people come are concerned about that as well. Now how do you respond to those people who say that it's the government responsibility to make sure that these terrorists can't use our liberties as their main weapon to attack those liberties. It is not true to say that by allowing people to have their rights we make ourselves automatically vulnerable. That simply isn't an equation that works. The fact is that we have plenty of ways in which we can protect ourselves while at the same time protecting and respecting other people's human rights and by respecting those human rights. We in fact build great alliances around the world. We appeal to moderates and the moderates are the ones who are going to determine whether this battle against terrorism is won or lost. Thank you very much Mr. Shields. Thank you for another view. My colleague John Dean totally turned to the Manhattan Institute a think tank in midtown. Not all new york voices are opposing the current policy on detainees. I'm here with Heather McDonald of the
Manhattan Institute. She's written extensively about this subject. Let me ask you. Amnesty International has said that with regard to the 40 detainees that they believe are in the Brooklyn prison and that they're principally there because of their ethnic background their Arabic background. Is that justified. It's certainly not justified to hold somebody for their ethnic background. But there's absolutely no evidence that amnesty is provided or anybody else that that is what's going on. Two main problems with the Amnesty report. It makes sweeping allegations of international and constitutional human rights violations without providing any evidence for them. And. Amnesty appears not to have grasped that 9/11 really did occur. Throughout the report. It puts the word terrorist in scare quotes. To indicate it's ironic detachment from the phrase. Well if amnestic can't get itself to understand that terrorism is a reality not simply a construct of the U.S. government. There are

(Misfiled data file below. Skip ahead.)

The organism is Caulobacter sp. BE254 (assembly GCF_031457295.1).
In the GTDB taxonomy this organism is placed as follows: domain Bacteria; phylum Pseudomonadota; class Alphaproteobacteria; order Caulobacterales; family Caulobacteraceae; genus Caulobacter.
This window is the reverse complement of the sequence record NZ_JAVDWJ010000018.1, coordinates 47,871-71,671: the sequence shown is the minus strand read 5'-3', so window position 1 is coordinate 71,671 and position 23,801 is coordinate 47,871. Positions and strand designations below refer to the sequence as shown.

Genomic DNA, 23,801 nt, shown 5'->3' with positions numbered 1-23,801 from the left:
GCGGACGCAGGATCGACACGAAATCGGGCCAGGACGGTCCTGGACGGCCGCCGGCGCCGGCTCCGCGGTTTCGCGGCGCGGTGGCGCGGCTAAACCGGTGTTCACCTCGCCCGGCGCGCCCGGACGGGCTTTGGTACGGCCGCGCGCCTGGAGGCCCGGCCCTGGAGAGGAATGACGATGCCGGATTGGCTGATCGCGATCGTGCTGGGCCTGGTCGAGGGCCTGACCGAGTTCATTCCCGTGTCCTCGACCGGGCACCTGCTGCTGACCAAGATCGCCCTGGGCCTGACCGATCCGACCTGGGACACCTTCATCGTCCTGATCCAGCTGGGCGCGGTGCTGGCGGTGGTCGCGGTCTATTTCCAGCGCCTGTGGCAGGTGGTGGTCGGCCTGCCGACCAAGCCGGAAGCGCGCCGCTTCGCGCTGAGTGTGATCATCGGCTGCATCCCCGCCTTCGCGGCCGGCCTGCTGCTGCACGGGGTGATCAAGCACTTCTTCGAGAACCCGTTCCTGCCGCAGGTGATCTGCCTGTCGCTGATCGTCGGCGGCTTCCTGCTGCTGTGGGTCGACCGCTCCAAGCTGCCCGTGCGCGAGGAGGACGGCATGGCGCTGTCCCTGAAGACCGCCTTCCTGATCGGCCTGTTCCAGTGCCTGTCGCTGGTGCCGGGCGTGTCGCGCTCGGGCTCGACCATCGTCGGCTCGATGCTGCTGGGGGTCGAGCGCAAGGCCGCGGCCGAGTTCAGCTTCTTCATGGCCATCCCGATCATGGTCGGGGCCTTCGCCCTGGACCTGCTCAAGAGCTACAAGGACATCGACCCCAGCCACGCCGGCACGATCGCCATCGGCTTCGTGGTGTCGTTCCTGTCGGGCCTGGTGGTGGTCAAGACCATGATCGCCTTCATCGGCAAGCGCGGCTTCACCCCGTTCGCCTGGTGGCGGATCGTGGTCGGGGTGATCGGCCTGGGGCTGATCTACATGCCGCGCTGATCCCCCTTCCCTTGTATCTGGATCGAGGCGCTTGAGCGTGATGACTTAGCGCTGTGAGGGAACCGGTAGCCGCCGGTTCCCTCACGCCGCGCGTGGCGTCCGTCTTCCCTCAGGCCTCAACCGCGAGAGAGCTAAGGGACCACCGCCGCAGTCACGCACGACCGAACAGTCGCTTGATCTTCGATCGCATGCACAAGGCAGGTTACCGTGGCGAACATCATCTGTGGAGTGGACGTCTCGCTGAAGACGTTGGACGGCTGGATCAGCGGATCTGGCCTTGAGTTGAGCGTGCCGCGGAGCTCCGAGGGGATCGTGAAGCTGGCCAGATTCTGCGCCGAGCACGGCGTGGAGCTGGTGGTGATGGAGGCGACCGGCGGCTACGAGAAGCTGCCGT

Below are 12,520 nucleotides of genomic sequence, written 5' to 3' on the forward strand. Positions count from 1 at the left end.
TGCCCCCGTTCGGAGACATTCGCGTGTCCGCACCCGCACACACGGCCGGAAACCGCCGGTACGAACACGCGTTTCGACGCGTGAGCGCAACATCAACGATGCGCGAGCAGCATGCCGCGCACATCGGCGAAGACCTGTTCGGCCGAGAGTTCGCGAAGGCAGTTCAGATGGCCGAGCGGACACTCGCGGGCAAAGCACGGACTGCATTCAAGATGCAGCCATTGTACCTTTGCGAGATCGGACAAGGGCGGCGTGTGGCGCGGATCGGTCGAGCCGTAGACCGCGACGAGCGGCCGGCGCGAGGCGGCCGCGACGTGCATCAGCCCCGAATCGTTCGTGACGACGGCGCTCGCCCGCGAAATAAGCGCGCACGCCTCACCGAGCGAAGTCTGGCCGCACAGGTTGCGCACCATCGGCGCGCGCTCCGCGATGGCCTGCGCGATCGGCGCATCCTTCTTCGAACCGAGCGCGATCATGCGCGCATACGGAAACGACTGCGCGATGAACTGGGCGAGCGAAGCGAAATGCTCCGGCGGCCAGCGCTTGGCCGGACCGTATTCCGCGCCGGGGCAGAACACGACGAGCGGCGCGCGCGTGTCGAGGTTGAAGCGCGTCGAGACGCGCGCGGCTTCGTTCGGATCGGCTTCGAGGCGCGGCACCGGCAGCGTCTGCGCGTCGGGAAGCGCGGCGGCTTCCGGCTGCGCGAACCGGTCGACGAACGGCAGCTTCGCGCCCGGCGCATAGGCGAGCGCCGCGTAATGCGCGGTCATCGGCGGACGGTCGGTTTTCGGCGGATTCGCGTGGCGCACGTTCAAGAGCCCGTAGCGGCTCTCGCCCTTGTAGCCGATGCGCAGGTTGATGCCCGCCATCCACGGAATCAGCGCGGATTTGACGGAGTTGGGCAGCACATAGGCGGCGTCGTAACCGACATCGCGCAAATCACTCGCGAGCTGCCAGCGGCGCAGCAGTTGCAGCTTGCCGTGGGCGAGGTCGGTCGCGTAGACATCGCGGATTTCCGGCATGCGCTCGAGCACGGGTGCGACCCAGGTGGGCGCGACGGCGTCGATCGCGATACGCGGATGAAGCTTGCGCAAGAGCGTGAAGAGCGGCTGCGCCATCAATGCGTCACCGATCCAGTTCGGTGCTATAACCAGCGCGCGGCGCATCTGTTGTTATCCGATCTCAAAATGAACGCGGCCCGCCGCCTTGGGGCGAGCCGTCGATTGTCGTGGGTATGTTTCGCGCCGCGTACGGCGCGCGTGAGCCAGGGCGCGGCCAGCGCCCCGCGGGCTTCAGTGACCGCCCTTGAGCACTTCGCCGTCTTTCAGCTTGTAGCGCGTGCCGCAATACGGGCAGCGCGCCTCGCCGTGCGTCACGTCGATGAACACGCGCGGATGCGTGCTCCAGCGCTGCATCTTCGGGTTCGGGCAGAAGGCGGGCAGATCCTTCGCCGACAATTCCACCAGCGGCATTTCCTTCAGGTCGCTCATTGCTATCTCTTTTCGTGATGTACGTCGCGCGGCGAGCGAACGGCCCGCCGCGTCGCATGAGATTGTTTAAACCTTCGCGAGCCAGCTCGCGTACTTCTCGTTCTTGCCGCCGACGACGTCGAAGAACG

many things about the terrorist investigations which it won't understand it won't understand the fact that. I and that immigration violators. Have been picked up and detained even though they don't have criminal records. This is one of its main complaints. Well Mohamed Atta didn't have a criminal record nor did his code terrorist on September 11th. On that point given the security threat currently in the United States is the immigration visa policy something that needs to be really radically changed. Absolutely. I think we've been extremely naive in this country about people's willingness to follow our immigration laws. And many terrorists in the past for the 1993 World Trade Center bombing as well had immigration violations in their background. So I think you know the willingness to break the law in the first place is an